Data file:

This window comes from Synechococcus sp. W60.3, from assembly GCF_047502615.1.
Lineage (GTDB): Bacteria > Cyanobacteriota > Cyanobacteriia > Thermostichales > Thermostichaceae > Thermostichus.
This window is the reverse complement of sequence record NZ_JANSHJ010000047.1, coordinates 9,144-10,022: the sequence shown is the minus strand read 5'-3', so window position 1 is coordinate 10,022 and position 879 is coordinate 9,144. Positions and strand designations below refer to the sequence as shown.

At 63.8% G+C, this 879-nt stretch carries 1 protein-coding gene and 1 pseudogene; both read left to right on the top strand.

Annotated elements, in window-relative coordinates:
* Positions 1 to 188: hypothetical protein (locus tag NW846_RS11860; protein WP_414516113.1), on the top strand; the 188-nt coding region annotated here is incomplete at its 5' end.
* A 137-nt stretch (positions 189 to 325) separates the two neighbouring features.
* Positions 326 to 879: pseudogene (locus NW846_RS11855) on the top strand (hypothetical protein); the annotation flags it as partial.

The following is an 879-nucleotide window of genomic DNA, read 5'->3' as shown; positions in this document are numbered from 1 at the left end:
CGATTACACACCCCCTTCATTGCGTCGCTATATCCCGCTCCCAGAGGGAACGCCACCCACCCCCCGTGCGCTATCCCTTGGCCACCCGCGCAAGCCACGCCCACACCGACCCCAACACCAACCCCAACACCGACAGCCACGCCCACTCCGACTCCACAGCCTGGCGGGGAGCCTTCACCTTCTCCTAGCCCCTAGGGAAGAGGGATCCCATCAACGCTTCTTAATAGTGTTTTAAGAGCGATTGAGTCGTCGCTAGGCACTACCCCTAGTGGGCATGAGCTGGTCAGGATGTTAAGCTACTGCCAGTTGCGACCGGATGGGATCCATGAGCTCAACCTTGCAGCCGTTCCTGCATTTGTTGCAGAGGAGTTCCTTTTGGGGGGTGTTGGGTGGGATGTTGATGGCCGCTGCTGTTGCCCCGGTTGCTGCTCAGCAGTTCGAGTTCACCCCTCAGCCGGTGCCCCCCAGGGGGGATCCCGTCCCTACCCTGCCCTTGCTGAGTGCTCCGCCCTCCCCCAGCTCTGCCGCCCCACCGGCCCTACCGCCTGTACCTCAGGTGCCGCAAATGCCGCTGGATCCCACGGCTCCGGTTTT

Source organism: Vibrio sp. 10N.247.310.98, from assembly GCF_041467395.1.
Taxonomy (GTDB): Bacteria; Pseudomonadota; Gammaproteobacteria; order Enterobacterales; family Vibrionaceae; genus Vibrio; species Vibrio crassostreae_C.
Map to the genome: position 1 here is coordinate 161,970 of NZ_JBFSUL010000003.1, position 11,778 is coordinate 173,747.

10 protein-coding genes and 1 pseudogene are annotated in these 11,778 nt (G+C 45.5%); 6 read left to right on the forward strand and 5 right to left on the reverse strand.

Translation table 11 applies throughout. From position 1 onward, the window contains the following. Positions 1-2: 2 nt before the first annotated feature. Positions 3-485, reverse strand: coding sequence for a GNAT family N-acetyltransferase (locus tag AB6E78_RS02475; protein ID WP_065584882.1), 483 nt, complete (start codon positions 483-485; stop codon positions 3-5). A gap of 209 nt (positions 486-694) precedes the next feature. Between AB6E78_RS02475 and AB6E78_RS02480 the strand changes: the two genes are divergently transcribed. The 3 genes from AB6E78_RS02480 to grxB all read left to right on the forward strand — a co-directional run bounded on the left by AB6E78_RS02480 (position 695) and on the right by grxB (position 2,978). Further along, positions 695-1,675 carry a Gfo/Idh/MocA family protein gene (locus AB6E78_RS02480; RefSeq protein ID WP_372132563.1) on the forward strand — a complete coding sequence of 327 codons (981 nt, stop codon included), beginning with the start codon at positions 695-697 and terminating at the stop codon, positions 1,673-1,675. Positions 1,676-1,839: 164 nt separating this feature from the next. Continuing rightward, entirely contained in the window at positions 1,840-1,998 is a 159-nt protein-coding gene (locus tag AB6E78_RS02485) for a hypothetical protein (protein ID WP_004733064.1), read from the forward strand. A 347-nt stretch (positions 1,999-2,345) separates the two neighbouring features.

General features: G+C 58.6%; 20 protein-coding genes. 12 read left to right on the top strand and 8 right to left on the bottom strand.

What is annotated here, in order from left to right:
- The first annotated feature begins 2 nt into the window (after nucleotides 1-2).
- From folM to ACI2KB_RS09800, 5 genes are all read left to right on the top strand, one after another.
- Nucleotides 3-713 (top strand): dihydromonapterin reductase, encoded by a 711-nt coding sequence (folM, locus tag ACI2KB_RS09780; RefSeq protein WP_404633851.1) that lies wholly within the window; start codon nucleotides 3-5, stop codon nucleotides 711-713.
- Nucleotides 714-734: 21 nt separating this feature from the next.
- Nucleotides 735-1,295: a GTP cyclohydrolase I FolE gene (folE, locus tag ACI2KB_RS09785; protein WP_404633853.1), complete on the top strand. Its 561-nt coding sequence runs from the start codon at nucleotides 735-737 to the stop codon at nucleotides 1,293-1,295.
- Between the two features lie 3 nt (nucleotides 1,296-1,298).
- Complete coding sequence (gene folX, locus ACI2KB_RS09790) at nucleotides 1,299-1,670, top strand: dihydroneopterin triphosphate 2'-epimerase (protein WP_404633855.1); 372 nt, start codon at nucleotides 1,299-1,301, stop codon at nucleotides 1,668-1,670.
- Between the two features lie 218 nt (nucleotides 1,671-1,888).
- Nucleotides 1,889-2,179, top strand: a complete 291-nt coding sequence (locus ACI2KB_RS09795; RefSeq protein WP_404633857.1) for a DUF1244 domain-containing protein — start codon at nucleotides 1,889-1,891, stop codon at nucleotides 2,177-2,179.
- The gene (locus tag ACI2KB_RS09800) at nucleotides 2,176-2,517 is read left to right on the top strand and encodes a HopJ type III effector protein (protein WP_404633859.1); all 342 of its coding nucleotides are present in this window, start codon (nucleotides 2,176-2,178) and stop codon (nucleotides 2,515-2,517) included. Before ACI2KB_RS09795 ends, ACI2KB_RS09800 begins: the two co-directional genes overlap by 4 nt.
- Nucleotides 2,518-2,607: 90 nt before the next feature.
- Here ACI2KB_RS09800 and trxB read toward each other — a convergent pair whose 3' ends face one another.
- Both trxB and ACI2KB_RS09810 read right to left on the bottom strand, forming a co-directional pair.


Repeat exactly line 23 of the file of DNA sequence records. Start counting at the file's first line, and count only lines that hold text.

- Between the two features lie 3 nt (nucleotides 1,296-1,298).